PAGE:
We now know some of the reasons that there was no direct liberal interventionism in Zimbabwe during Mugabe’s reign.  It involved but was beyond the arguments around the FTLRP.   Hence the examples of Libya, Syria and Afghanistan that we see today. 

The key question is the way forward for the thousands of working Zimbabweans affected by this executive decision of the South African government.  It is easy to argue that if their papers are not in order, they should come back home.  And they would easily retort, come back home to what?  The Zimbabwean government has to counter this move on the basis of historical African solidarity and contemporary regional integration.  It has to protect our emigrant citizens for the value they bring to not only the South African national economy but also our regional economy and the historical regional migration ties that we can never wish away. Even if South Africans assume they are exceptional or that they landed on the moon and came back like the Americans.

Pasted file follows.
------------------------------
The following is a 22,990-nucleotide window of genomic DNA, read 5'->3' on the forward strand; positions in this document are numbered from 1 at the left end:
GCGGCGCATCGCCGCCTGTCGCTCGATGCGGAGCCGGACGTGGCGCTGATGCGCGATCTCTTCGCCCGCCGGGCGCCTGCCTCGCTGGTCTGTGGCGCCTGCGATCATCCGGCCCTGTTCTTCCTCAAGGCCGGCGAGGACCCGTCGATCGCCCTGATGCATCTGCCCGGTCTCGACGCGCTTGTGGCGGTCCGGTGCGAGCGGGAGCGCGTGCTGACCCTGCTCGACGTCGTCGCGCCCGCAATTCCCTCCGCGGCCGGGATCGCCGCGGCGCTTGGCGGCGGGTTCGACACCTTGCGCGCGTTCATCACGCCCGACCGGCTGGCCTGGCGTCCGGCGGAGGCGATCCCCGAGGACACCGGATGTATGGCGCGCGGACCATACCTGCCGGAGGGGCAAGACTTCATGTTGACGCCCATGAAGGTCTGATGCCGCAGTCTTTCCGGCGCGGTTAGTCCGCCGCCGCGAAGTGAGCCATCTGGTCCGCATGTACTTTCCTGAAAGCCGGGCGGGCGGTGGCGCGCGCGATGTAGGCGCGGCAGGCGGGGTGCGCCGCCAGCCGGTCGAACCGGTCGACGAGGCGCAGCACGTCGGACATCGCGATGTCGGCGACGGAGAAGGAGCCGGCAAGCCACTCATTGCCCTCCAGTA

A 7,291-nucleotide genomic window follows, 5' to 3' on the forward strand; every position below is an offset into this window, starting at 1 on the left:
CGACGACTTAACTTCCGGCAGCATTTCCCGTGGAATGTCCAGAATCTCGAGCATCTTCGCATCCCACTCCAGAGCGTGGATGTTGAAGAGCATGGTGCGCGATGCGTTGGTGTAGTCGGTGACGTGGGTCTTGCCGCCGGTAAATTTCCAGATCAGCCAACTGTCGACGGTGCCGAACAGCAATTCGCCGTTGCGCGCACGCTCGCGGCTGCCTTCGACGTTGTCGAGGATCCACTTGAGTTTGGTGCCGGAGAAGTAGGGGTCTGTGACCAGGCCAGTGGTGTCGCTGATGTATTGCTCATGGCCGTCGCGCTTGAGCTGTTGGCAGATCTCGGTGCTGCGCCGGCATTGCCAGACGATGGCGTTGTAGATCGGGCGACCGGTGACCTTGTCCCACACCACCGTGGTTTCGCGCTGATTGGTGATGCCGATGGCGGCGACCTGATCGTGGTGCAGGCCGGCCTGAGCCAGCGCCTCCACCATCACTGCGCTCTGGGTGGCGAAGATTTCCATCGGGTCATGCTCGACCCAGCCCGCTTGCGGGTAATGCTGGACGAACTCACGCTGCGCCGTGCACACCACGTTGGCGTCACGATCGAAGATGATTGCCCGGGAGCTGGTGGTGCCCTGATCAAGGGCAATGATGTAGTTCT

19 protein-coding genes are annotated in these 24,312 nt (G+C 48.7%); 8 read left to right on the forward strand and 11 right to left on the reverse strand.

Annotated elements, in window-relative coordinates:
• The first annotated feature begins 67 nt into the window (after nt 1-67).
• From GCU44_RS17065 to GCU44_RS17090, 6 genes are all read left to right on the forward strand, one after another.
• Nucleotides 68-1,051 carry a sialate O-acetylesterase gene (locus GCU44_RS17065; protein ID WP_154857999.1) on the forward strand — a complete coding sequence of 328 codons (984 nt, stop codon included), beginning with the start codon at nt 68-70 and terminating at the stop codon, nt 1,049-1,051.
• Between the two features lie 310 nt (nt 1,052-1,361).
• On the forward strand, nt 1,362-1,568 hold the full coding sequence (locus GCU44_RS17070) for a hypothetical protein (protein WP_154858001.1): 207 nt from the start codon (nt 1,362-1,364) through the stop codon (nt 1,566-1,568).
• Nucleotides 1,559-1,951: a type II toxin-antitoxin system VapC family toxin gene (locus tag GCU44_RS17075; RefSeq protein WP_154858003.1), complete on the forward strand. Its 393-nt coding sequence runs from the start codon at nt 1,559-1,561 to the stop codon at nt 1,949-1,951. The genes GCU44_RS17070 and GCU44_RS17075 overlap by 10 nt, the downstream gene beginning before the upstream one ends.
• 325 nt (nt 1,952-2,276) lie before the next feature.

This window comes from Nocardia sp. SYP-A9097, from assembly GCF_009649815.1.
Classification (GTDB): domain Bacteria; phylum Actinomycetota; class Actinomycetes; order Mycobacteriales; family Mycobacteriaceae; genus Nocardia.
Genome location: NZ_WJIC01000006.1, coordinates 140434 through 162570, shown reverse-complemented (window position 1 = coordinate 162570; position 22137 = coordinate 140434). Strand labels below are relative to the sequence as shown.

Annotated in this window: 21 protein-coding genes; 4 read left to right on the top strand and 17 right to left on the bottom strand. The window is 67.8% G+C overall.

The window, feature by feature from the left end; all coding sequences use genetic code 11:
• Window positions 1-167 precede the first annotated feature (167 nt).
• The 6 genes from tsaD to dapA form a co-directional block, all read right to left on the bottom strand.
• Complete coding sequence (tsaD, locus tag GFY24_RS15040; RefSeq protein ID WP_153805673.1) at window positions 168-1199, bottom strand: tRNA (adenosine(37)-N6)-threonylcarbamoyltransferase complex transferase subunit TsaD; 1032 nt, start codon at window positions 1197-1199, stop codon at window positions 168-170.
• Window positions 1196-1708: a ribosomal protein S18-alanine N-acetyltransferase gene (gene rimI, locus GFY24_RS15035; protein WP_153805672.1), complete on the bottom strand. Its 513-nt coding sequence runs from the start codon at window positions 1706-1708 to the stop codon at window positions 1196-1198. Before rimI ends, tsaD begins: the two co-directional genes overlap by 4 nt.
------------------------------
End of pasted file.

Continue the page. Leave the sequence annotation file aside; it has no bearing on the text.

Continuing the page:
The Zimbabwean government also has an obligation not just for its own returnees but for all of us at home to create a more equitable society where we all have equal access to public services that those in the Diaspora would easily boast about.  If we build an equitable society beyond social media characterizations, we will be able to comfortably say to the cdes in South Africa, Tigashire, Sethule, Welcome!

Takura Zhangazha writes here in his personal capacity (takura-zhangazha.blogspot.com)

 

Sunday, 21 November 2021

A Clash of Consciousness in Zimbabwe

By Takura Zhangazha*

Sunday morning conversations are hard. Especially if they occur during early morning visits from intellectual friends.  Recently one such friend paid a surprising courtesy call and invariably our conversations ended up trying to casually examine a key question of Zimbabwean national consciousness.  My friend was more about the science of it and on my part it was more the activist element to it. 

While the conversation was random and all over the place we sort of began with questioning Zimbabwe’s education system and its impact on a perceived national consciousness.  We sort of agreed that Zimbabwe has a ‘bottle neck’ education system that is embedded in colonial and missionary moulded perceptions of individual success.  And in a Marxian and Gramscian sense designed to perpetuate class inequality by way of sieving merit by way of academic/educational qualifications of human beings.  This also includes assumptions of proximity to preferred Christian religiosity.